Writing About Challenge



Spend time getting more and more familiar with your challenges and your suffering. This is what you are actually doing in these courses, so really— take your time, you have forever to be yourself. (And why waste time trying to be anybody else?) These courses and practices are all designed  to get you to SLOW DOWN, PAUSE, lengthen the pause, LOOK & LISTEN to LEARN– to know yourself for wisdom and wellness. So, take some more time after you complete the Challenge Audit and write about your challenges and the notion of suffering.

“FREE” WRITING (a.k.a a process of liberation!)

Writers often say that they don’t have their stories completed in their mind before they write– usually the story unfolds as they write. This is the creative process, and all humans are creative and can constructively solve problems by engaging in writing about them! Perhaps your “story” about challenge will unfold– all you have to do is start writing.

Continue to identify, reflect on, and write about the fears, problems, and other challenges in your life. Feel free to use the journal prompts below, but you don’t have to. Perhaps they “prompt” you to free write, perhaps you remain super-focused on answering them–– whatever you think. Please remember, this is your self-study! Try to be flexible and open, curious, and playful about identifying, clarifying and understanding your challenges and how you relate to them.

You may discover that what you thought was a challenge really is not. Maybe you discover that you were trying to solve a challenge that was ill-defined, thus you have been chasing your tail a bit. A lot of times people come to psychotherapy wanting to deal with one specific challenge and as soon as they delve into that challenge, they realize they had some inaccurate appraisals or they uncover an underlying challenge. A client’s commitment to showing up to pay more close attention to their challenges is a massive first step in healing!!  You are doing that here, so good for you, LITERALLY!!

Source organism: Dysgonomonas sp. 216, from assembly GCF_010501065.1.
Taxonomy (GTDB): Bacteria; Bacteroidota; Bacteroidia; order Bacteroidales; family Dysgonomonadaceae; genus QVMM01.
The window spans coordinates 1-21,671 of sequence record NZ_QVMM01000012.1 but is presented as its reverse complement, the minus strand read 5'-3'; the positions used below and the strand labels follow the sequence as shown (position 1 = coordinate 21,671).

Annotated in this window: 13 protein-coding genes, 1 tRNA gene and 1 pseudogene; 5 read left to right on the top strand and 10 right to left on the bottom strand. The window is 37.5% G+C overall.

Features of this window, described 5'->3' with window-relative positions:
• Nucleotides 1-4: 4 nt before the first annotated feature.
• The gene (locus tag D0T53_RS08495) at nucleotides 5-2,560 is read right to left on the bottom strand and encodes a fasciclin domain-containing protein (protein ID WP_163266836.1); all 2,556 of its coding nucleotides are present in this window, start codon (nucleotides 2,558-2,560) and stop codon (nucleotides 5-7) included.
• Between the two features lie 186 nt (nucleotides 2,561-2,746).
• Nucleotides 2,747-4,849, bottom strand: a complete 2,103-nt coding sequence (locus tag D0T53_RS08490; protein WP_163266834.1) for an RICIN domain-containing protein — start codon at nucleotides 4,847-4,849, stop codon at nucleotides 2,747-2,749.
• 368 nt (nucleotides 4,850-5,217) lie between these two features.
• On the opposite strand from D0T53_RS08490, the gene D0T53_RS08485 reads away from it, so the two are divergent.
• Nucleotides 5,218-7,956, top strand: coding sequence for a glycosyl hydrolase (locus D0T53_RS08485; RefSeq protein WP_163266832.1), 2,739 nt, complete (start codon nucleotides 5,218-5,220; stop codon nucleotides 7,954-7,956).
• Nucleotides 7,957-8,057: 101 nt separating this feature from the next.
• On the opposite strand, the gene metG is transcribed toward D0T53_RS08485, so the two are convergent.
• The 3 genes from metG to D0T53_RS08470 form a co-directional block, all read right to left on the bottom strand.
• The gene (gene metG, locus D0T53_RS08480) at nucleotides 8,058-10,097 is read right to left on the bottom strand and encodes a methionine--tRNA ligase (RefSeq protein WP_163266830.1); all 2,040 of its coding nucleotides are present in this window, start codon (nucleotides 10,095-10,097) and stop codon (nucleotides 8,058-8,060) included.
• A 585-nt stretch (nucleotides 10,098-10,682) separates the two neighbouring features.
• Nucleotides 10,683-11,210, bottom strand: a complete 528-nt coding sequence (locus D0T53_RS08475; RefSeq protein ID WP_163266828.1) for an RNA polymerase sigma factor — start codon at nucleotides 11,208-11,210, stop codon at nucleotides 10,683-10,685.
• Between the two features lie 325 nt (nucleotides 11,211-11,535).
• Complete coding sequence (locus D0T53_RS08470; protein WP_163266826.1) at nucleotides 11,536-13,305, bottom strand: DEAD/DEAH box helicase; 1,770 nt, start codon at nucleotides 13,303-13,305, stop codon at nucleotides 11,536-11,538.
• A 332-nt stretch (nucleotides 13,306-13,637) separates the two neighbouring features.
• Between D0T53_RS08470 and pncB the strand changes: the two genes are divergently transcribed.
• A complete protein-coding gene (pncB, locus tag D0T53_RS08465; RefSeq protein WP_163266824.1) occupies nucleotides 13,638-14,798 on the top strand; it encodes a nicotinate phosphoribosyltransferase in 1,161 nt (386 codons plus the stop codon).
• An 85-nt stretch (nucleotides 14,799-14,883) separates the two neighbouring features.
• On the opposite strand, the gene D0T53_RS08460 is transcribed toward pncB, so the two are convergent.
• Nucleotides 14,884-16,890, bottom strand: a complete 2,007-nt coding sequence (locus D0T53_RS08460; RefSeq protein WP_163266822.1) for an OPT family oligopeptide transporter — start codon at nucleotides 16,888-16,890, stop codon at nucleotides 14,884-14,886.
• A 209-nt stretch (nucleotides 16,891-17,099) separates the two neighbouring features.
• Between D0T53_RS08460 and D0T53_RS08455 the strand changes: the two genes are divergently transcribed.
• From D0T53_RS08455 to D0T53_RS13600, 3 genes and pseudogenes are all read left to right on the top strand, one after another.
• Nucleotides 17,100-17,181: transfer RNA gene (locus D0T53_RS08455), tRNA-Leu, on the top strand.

Writing Prompts (Take or Toss them!)

Write to define your challenges clearly, so that you can create a plan to grapple with them.
Write about your “why” for problem-solving and staying with your challenges.
Also, write about getting comfortable with discomfort.
Use writing as a tool for brainstorming possible solutions to problems and for specifically defining your challenges and your mindset in relation to challenges.
Write about your feelings related to your challenges; write about fear and various possibilities for dealing with your fear.

Write about your human limits and limitations.
Write about loss, discomfort, pain, and suffering.
What is your definition of pain?
What is your definition of discomfort?
What is your definition of fear?

Describe your relationship to pain, discomfort, and fear. Do you notice patterns of thinking or behaving in relationship to each of these forms of challenge?
What are your habits developed around pain, discomfort, and fear?
How might you learn to become more comfortable with discomfort?
What would you be willing to suffer for? Why?
How might you learn to become more courageous and resilient? What do these terms mean?
How might you take healthy risks, embrace failure, or learn through trying and failing in your life?
List benefits of pain, suffering, risk taking, and failure.
What are the downsides of excessive comfort?
Why might it be a bad idea to only be comfortable and happy?
What is resilience or psychological flexibility?

How is persistence related to your values, or what you think matters most?
How much does your attitude or mindset toward challenge matter in terms of coping with it?